GoofGirl has also tried to be helpful. She has begged to do laundry, as clothes piled up. MamaGoof won’t let me touch the dirty clothes, although I finally had to. No one tell her – fortunately she doesn’t read my blog! She gets up early and makes her own breakfast and this morning as I was rushing she easily stepped in – without being asked – and made lunch for herself and her brother. Packing school lunches is my parental Achilles heel.

Love my kids and I don’t know how I could be a dad without them!

Wednesday, February 22, 2012

Meet the Nieces

Over the long weekend the little Goofs and I drove up to Philadelphia to visit my brother, his wife and my two nieces. I am on good terms with the older one, but hadn’t met the newest one quite yet.

GoofBoy was happy to talk sports with his beloved uncle while GoofGirl wanted to hone her baby-sitting skills on her cousins. GoofGirl takes impending adulthood very seriously. She begs me to make playdates with much younger kids so she can practice her baby-sitting. She has been known to sneak downstairs early in the morning, make her own lunch and try to do laundry because, “It’s fun!”

A not quite three year old could easily be overwhelmed by a pack of semi-strangers trying to play with her –but not my niece. She loved it. After a few minutes she was grabbing her big cousin and ordering her to come with her to play. When I lay down on the floor, she immediately demanded horseback rides (this is a dad thing that I own!) We even played a little peekaboo, although I think she’s grown out of it.

She took me up to her room and we talked about the letters of the alphabet, she had to help me because I kept getting them wrong. It was a delightful half-hour, and it made me miss when mine were toddlers. Of course, when mine were toddlers the delightful half-hours stretched into incredibly dull afternoons.

My brother and I found a few minutes for brotherly one-upmanship. The new niece is a serious napper (she gets that from me, I’m sure.) But, towards the end of the day she woke up, and, as babies are wont within an hour she was cranky and crying again. So I took her, sang to her gently and she settled down. My brother scowled, “Great, another thing you do better then me!”

This is an ironic statement, since my brother is a fully functional and employed adult whereas I am, well, Father Goof. But his wife chimed in, making me so very, very glad that he married her, “Plus he’s taller then you!”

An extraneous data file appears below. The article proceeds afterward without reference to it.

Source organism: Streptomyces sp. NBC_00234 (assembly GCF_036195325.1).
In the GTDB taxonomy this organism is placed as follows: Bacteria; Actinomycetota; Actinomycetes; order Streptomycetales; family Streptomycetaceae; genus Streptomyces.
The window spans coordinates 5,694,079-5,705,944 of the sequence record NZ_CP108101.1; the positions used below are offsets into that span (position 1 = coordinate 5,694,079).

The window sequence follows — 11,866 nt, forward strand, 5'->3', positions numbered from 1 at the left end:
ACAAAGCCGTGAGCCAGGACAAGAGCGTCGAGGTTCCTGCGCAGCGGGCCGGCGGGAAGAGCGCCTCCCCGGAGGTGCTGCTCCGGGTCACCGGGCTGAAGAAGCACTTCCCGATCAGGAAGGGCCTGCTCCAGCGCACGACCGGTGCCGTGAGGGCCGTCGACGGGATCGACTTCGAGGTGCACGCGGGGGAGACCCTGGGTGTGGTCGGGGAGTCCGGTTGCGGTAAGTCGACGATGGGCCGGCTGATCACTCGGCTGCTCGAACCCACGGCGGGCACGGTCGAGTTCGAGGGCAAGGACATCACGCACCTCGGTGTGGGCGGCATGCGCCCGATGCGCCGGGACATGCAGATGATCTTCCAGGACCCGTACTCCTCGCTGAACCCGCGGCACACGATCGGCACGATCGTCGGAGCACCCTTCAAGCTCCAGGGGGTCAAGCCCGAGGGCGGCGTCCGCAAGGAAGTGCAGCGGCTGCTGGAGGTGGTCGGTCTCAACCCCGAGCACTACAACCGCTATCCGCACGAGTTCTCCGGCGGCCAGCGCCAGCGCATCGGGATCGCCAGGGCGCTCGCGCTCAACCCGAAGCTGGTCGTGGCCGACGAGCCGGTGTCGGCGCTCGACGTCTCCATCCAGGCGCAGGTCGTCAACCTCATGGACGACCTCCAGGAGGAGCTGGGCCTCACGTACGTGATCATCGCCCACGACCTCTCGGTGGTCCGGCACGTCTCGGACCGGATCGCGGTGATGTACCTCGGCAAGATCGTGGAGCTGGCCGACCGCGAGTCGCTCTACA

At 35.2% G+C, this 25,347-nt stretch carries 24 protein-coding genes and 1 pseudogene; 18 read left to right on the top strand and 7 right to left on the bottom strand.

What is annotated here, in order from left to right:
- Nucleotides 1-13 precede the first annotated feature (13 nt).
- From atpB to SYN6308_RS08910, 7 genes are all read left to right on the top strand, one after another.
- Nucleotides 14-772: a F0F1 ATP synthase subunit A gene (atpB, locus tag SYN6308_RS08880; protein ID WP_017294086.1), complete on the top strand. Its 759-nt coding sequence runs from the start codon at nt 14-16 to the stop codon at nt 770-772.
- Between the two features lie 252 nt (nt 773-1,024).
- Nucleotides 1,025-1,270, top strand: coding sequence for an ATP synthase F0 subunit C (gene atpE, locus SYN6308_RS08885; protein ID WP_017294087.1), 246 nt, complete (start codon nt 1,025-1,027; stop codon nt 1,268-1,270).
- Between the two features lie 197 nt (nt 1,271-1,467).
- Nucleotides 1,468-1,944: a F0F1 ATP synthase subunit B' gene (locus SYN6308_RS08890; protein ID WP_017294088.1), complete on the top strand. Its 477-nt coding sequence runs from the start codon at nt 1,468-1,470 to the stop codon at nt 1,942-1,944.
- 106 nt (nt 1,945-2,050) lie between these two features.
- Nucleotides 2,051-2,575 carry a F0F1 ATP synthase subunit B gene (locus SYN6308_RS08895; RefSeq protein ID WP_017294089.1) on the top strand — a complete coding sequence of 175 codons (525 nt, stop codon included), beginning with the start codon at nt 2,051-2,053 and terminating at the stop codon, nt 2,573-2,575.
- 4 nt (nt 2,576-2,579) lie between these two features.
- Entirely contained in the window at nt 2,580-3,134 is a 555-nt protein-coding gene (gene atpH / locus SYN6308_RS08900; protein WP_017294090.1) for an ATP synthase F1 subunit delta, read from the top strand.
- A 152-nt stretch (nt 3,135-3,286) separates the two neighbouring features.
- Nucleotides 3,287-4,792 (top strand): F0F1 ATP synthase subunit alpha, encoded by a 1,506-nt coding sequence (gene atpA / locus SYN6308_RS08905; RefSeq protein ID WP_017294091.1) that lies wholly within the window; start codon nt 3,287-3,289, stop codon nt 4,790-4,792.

And I am, a whole half inch!

Monday, February 13, 2012

Too Soon to Teach Evil?

GoofBoy really loves comic books. I am ambivalent towards the form myself. But I resolved to read more comic books this year. Always make a resolution that you can keep – a few years ago I resolved to drink more wine, I have kept it admirably.
Anyway, I have accumulated a few comic books here and there – artsy graphic novel type stuff. GoofBoy is intensely curious – since he runs through any comics he gets very fast. But most of my stuff is going to be too mature, and there are things he doesn’t need to be exposed to quite yet.
However, I do have a few by the artistic giant Will Eisner, including his last work The Plot: The Secret Story of the Protocols of the Elders of Zion and GoofBoy kept asking about it. He assumed it was about super-heroes.
So I read it and decided it was fine – in fact better than fine – it might do him some good. I worry a bit about how my kids are surrounded by love and trust. It is an odd thing to worry about, but I see the Bully-Free Zone signs around the school and wonder, “Are we really doing these kids any favors – there are bullies in the world and figuring out how to deal with them is part of life.”
Maybe I’m just jealous, since I encountered many bullies and never really figured out how to deal with them. While super-sweet, GoofBoy is no wimp – I’ve seen him stand up for himself. (As a boy I was just the opposite – not sweet at all and a total wimp.) But maybe he needs to know the world has some very rough edges. The Plot is the story of how the czar’s secret agents created a series of vicious lies to slander the Jewish people all because the czar wanted to deflect blame for his own corrupt rule and how that lie has acquired a life of its own and inspires terrible things. Maybe that would be an antidote to the gentle world GoofBoy inhabits. He needs to understand, people have done and do awful, terrible things.
He read it. He didn’t react much. When I questioned him, he seemed to get the basic story. The artwork of course grabbed him. The import of it probably went right over his head and that’s probably for the best – for now.

Wednesday, February 08, 2012

Political Economy of the Tooth Fairy

GoofGirl tends to wake up very early. This complicates Tooth Fairy visits a bit, since the Tooth Fairy isn’t exactly a morning spirit (at least in our house). Finding her tooth still present and no bills or coins, GoofGirl came to our room – furious.

So I did what any sensible parent would do, I offered to buy her tooth and plant it in the backyard so it would sprout a tooth three and she could get lots of money.

“That won’t work in our backyard!” GoofGirl exclaimed, frustrated.

“It might work someplace else?” I asked, sheepishly.

“That’s what the Tooth Fairies do with the teeth. They take them back to their own world and plant them. Then it sprouts tooth trees.”

“Where do they get the money?”

“Daddy, they can make money.”

“Then why don’t they just make money and buy whatever they need.”